I Believe (This) Can Fly—Pursuing Gas Pipeline Projects in the Northeast

Developing new natural gas pipeline capacity in the Northeast isn’t easy. Environmental rules are tough, local citizens are well-organized, and—in New England in particular—the electricity market structure is not, shall we say, pipeline development-friendly. Still, with gas needs in the region rising, and all that Marcellus gas close at hand, midstream companies are doggedly and creatively pursuing pipeline projects, and making some headway. Today, we update efforts to advance the Constitution Pipeline, the Northeast Energy Direct project, and Access Northeast, all of which are planned to help move Marcellus gas into the heart of New England.

It’s no secret the gas pipeline infrastructure that for decades served the Mid-Atlantic States and New England well has needed—and still needs—a major reworking. Back in the pre-shale era, when most people would have guessed that “Marcellus” was a lesser-known Roman emperor, the Northeast region as a whole received its gas from Gulf Coast via long-haul pipelines. Now, with Marcellus gas production on a tear (and gas prices relatively low and stable), the big concern of producers and midstream companies alike isn’t getting Gulf Coast gas to the Northeast, it’s getting Marcellus gas out—to nearby consumers (like those in New Jersey, New York City and New England) and consumers far away (like those in Florida, Chicago and the Gulf Coast itself). We’ve written about this quite a bit, most recently—and most comprehensively--in our November 2014 Drill-Down Report, “50 Ways to Leave the Marcellus.” We’ve also blogged more specifically about pipeline expansions to the Big Apple (“Another Gassy Day in New York City”) and to New England (the “Please Come to Boston” series). Expanding gas pipeline can have a tremendous effect; new capacity into New York City has eliminated the traditional price premium (or basis) to Henry Hub—wholesale gas prices earlier this month ( December 2014) were lower in Manhattan than they were in Baton Rouge, and they are about the same now! But while some incremental capacity to New England is being added (the Algonquin Incremental Market—or AIM—project being one example), efforts to add game-changing amounts of capacity to the six-state region have been stymied. That major-project logjam may be beginning to break.

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Before we get into recent developments that could signal an end to the project logjam, we need to recap some of the regulatory politics behind New England’s slow-boat opening up of access to Marcellus gas. To explain, there are two distinct project types designed to bring more natural gas to New England. The first of these are those projects backstopped by local distribution companies (LDCs) that are designed to increase gas supplies to residential and commercial end users and have the regulatory support to make long-term “firm” commitments for pipeline capacity. Two examples of this type of project that are already being built are the Spectra Energy owned AIM, which by late 2016 will add 332 MMcf/d of capacity to that company’s Algonquin Gas Transmission (AGT) pipeline network, and Atlantic Bridge, which by late 2017 could add another 582 MMcf/d. The second and more controversial type of gas transmission project is based on the premise that New England will need a lot more gas pipeline capacity if regulators and the overseers of the region’s competitive electricity market determine they need a long-term fix to the problem of LDCs monopolizing gas deliveries on very cold winter days. (As we said in our Polar Vortex Spurs Catch-22 Workaround blog, new pipelines to serve New England generators won’t get built without firm commitments for pipeline capacity, which the regional power market doesn’t compensate generators for.) For this second type of project, the biggest challenge for the midstream companies sponsoring proposals is the need to secure firm shipper commitments from electric power generators.to get the pipelines approved by regulators and built. It is this second type of project that has seen recent signs of positive developments.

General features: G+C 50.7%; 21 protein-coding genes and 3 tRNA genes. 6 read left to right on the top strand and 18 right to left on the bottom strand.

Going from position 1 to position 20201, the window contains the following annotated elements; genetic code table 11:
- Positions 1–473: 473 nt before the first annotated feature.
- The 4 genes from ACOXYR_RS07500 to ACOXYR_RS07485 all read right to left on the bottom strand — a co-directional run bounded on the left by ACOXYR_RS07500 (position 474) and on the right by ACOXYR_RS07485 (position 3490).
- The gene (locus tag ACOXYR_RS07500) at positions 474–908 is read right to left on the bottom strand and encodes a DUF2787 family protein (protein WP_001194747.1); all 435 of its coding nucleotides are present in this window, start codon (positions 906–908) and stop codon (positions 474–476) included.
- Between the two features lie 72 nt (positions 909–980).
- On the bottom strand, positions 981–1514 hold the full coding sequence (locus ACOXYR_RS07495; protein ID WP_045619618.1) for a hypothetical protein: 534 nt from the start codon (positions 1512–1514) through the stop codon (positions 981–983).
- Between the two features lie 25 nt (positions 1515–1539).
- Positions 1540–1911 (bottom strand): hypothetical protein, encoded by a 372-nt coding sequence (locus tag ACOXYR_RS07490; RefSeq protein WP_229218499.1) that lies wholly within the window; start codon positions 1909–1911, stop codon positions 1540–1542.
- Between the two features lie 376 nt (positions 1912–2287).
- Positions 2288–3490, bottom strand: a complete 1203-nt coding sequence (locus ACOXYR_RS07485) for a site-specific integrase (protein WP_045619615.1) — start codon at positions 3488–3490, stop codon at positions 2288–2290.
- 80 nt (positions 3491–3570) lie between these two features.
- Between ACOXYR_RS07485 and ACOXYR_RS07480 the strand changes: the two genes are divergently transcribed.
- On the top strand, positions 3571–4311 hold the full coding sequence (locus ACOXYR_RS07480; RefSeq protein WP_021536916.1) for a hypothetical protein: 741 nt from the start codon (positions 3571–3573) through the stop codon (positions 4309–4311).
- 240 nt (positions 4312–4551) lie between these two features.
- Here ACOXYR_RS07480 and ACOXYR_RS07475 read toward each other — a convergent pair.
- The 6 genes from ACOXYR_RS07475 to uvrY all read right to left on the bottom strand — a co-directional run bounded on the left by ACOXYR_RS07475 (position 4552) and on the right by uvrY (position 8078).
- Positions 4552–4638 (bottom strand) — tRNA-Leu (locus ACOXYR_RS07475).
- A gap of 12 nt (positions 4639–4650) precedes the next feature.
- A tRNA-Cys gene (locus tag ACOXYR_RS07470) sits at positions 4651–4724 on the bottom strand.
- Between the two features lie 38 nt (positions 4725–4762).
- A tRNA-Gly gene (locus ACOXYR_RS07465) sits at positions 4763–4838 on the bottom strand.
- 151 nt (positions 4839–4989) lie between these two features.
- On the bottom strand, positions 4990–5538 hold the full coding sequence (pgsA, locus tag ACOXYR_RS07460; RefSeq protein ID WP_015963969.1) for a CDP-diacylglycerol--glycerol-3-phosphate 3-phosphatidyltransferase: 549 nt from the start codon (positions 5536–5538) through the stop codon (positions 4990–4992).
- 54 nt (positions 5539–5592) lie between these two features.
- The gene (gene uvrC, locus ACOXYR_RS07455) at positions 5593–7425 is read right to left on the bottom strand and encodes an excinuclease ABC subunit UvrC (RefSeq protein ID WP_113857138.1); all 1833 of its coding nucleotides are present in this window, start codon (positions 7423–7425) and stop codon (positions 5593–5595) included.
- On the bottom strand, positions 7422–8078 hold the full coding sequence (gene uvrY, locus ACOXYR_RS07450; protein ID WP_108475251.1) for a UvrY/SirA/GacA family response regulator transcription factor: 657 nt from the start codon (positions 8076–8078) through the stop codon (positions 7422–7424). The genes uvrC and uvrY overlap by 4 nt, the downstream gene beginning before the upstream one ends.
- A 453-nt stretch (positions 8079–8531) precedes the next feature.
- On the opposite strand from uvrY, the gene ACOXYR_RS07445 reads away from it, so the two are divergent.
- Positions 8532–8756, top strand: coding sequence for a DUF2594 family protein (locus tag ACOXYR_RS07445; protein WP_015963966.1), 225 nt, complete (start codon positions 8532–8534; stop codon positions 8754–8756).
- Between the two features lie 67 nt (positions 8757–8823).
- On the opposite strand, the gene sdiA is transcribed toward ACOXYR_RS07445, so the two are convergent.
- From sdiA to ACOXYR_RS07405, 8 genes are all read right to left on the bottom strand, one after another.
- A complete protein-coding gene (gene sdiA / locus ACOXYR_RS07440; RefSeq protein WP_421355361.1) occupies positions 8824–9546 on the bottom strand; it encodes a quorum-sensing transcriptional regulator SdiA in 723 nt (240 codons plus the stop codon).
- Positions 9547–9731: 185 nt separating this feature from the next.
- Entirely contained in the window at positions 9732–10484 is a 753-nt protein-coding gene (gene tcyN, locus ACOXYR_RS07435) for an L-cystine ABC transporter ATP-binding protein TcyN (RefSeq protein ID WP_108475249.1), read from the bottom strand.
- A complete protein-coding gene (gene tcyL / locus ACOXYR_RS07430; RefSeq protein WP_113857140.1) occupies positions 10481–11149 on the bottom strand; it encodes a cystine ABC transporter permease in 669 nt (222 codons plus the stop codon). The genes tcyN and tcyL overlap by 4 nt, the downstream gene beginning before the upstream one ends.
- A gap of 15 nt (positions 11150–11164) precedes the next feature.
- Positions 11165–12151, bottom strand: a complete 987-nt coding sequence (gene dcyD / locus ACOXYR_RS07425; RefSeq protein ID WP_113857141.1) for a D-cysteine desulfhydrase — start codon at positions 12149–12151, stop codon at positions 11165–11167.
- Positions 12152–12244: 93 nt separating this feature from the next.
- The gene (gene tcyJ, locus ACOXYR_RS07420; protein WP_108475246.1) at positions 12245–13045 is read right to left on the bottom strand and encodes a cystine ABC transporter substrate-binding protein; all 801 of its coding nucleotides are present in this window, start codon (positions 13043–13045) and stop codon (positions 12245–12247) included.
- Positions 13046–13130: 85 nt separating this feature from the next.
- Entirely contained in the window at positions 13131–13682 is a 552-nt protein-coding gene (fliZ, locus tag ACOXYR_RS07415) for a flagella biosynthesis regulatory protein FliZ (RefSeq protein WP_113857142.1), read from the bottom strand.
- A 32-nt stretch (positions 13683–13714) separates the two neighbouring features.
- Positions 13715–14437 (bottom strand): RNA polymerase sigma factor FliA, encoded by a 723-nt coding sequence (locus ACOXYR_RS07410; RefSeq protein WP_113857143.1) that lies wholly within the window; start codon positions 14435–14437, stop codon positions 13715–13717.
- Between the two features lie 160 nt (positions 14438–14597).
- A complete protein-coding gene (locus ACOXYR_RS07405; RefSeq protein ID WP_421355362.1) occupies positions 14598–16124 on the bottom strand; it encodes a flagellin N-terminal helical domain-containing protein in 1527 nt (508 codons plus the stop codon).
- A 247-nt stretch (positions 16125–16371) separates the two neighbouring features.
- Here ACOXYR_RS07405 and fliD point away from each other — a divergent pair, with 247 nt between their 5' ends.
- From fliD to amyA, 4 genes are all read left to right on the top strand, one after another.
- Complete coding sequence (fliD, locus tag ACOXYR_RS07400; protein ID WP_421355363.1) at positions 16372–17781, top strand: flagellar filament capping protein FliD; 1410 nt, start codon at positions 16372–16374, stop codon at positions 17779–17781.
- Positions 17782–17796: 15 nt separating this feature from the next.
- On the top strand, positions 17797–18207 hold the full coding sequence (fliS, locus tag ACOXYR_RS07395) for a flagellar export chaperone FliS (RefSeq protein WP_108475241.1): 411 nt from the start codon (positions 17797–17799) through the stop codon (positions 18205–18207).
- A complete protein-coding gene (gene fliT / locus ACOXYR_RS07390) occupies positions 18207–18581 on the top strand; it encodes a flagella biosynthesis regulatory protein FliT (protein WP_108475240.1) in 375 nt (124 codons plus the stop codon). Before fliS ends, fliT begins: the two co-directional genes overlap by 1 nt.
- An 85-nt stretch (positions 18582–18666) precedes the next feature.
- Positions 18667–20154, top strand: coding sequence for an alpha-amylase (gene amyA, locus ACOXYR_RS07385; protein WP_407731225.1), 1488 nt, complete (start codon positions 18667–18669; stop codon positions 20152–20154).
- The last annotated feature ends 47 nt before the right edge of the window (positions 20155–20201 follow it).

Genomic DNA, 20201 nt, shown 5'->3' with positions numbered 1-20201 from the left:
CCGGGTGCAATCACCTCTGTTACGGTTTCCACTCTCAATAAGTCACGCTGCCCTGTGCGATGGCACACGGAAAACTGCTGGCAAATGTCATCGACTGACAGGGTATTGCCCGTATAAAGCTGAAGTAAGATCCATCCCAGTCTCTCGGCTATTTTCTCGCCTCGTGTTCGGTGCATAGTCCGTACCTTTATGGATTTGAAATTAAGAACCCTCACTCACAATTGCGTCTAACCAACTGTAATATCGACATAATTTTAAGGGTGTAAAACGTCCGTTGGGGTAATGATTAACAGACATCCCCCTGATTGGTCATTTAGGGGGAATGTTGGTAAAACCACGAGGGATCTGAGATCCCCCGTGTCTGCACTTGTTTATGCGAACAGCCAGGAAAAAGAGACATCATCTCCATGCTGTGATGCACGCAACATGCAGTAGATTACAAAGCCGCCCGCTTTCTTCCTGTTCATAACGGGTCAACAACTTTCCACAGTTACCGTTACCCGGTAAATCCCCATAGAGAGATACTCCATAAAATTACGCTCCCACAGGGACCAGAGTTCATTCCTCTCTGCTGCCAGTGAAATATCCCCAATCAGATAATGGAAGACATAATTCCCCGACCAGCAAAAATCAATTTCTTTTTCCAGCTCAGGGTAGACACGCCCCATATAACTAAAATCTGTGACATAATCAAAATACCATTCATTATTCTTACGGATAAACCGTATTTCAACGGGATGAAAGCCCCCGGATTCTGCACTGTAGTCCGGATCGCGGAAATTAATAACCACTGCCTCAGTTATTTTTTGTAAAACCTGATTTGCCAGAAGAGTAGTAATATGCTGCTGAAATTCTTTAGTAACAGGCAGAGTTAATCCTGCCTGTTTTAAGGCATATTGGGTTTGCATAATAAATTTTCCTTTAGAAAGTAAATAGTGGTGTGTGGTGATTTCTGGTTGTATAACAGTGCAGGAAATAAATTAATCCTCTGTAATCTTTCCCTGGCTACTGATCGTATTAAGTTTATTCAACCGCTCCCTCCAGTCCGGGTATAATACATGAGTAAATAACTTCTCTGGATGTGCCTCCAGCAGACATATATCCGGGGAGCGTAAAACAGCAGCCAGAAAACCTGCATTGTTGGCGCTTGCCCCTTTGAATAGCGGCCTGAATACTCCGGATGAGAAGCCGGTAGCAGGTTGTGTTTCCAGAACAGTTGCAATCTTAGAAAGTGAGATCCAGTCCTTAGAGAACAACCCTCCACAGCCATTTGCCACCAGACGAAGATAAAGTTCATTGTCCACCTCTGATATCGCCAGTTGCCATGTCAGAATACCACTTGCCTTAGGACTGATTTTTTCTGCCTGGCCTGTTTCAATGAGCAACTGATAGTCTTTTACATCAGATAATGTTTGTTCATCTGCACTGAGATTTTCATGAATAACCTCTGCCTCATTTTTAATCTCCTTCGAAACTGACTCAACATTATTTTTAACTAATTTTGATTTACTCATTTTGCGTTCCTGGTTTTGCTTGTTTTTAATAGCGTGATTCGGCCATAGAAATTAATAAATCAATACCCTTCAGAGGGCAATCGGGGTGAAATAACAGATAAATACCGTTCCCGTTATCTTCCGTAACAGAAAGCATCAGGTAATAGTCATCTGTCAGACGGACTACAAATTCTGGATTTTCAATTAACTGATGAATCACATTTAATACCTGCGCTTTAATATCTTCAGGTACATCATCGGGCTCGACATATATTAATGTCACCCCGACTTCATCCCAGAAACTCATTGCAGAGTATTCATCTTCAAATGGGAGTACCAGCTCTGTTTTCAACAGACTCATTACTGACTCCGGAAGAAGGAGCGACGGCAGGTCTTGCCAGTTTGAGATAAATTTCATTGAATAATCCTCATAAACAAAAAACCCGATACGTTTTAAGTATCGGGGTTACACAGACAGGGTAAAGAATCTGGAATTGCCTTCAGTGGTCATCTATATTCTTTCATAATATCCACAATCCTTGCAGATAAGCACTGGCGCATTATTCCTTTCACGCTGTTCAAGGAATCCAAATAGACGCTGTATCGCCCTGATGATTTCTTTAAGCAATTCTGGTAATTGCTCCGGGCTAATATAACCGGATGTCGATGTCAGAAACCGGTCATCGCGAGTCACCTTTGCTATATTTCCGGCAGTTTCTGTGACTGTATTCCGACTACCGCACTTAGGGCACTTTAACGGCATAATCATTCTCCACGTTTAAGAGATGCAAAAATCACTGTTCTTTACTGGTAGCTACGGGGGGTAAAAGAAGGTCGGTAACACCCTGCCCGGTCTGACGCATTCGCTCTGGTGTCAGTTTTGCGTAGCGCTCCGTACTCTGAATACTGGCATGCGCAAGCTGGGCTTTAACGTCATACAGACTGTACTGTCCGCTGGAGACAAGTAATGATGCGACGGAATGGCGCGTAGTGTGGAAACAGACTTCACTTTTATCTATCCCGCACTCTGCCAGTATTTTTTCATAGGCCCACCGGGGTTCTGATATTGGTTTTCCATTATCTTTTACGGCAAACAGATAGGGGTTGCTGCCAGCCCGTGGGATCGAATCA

For instance, in early December 2014 the Federal Energy Regulatory Commission (FERC) approved two key projects aimed at increasing New England’s access to Marcellus gas: the Constitution Pipeline and the Wright Interconnection Project (WIP)—see Figure #1.

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